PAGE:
The FED, Interest Rates and Hoosier Bicycles

April 27, 2010

For release Tuesday noon April 27 and thereafter (747 words with optional cut)

This last winter the Federal Reserve System (FED) reported that it was raising the discount rate, a type of interest it charges bank, from .5 per cent to .75 percent. What does such action have to do with interest rates in Indiana?
 
Joe, who mows lawns, offers his brother Bill a loan of $100 to buy a bike on the agreement that Bill will pay him back $110 in one year. In this case, we have a lender, Joe, a borrower, Bill, the principle, $100, and a yearly rate of interest, 10 percent. Ben Bernake, chairman of the FED, is not consulted. From reading only the newspaper headlines, however, one might conclude that the FED controls interest rates. This not true.
 
Some states have a usury limit, which is highest rate that can be charged by one person, other than licensed financial organizations, lending to another. In Indiana, at present, there is no usury limit. If Joe and Bill do not specify the rate of interest and end up in court, then the Indiana “legal rate” of 10 percent could apply.
 
In formal financial markets, in Indiana and elsewhere, literally a million different interest rates prevail from the miserable .20 percent earned on shared savings at the local credit union to the egregious 22 percent payments on credit card balances.
 
Yet, economists, the press and folks in general talk about “the” interest rate.
 
It is helpful to think of a large number of different interest rates — car, mortgage, bond, CD, credit card, etc. — as threads running parallel inside the body of a snake. Slithering along a path, the body of a snake loops up and down.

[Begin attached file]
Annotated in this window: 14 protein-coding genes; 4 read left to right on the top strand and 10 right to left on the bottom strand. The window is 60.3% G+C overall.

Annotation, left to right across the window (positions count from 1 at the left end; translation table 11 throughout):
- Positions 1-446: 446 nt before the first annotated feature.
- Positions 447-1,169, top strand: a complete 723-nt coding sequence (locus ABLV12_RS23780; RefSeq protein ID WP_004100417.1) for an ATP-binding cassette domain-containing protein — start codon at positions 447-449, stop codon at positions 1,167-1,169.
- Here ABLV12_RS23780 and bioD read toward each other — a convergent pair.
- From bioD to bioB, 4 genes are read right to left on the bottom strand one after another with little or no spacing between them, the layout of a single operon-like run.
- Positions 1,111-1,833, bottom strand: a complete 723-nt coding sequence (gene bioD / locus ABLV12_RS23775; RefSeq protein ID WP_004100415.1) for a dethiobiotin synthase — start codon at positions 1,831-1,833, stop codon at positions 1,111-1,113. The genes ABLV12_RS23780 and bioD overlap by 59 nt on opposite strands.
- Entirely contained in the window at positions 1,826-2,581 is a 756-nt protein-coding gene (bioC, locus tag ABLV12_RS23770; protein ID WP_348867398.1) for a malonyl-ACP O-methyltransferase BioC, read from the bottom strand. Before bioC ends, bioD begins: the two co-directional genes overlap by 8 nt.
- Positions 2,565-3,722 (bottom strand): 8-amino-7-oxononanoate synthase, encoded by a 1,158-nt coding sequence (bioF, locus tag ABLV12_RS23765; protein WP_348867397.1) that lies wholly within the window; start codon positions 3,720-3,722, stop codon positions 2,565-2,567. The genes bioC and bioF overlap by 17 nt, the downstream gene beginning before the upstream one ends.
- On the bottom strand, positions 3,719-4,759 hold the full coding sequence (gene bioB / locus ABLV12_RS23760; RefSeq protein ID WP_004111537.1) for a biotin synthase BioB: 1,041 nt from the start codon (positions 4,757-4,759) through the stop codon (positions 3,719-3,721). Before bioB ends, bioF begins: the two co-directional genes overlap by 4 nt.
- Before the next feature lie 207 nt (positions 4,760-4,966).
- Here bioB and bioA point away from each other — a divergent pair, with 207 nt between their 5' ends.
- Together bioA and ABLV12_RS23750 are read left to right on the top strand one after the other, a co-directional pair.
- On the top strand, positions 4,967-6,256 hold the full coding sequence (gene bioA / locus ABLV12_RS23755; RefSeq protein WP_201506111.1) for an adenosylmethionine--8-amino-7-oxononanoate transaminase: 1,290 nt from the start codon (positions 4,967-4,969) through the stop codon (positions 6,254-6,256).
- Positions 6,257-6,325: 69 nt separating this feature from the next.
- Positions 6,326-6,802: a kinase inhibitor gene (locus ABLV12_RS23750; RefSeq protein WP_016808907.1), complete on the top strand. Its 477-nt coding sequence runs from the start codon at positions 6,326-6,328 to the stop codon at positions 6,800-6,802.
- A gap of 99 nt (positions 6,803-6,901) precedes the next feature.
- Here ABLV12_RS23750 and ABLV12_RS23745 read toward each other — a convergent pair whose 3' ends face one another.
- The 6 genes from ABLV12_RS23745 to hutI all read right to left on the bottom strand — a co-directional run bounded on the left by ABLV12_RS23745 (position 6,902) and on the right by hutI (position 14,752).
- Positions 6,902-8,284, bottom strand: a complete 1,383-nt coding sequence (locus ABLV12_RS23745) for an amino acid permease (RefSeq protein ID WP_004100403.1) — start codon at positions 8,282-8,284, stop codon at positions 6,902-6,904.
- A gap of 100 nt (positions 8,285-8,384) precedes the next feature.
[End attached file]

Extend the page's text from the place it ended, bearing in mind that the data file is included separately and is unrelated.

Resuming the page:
Similarly, when interest rates in Terre Haute go up or down, interest rates in South Bend are sure to follow. Lenders in one area will place their loanable funds where they earn the highest return, and borrowers will seek loans offering the lowest rate of interest. The market arbitrages more or less to a single rate for a financial instrument with the same risk, time to maturity and collateral. The range of rates tends to move (with some lags) up and down together.
 
Interest rates not only converge geographically but do so as well between types of financial instruments. If many lenders are willing to provide funds for mortgages, the mortgage rate for borrowers is low. If some of these lenders decide to remove their funds out of the mortgage market and put it in another markets, for example auto loans, earning higher interest, then borrowers will pay higher rates on mortgages. Thus, the market keeps all interest rates moving within a band. Analysts, knowing that all interest rates move together, follow and report changes in just one or two interest rates. 
 
What causes the whole band of interest rates to go up or down? Changes depend on the supply and demand for loanable funds. If the demand for loans increases or the supply of funds decreases, interest rates will rise. If the demand for loans decreases or the supply of funds increases, interest rates will fall. Other than the FED discount rate, most interest rates are negotiated by borrowers and lenders in the market.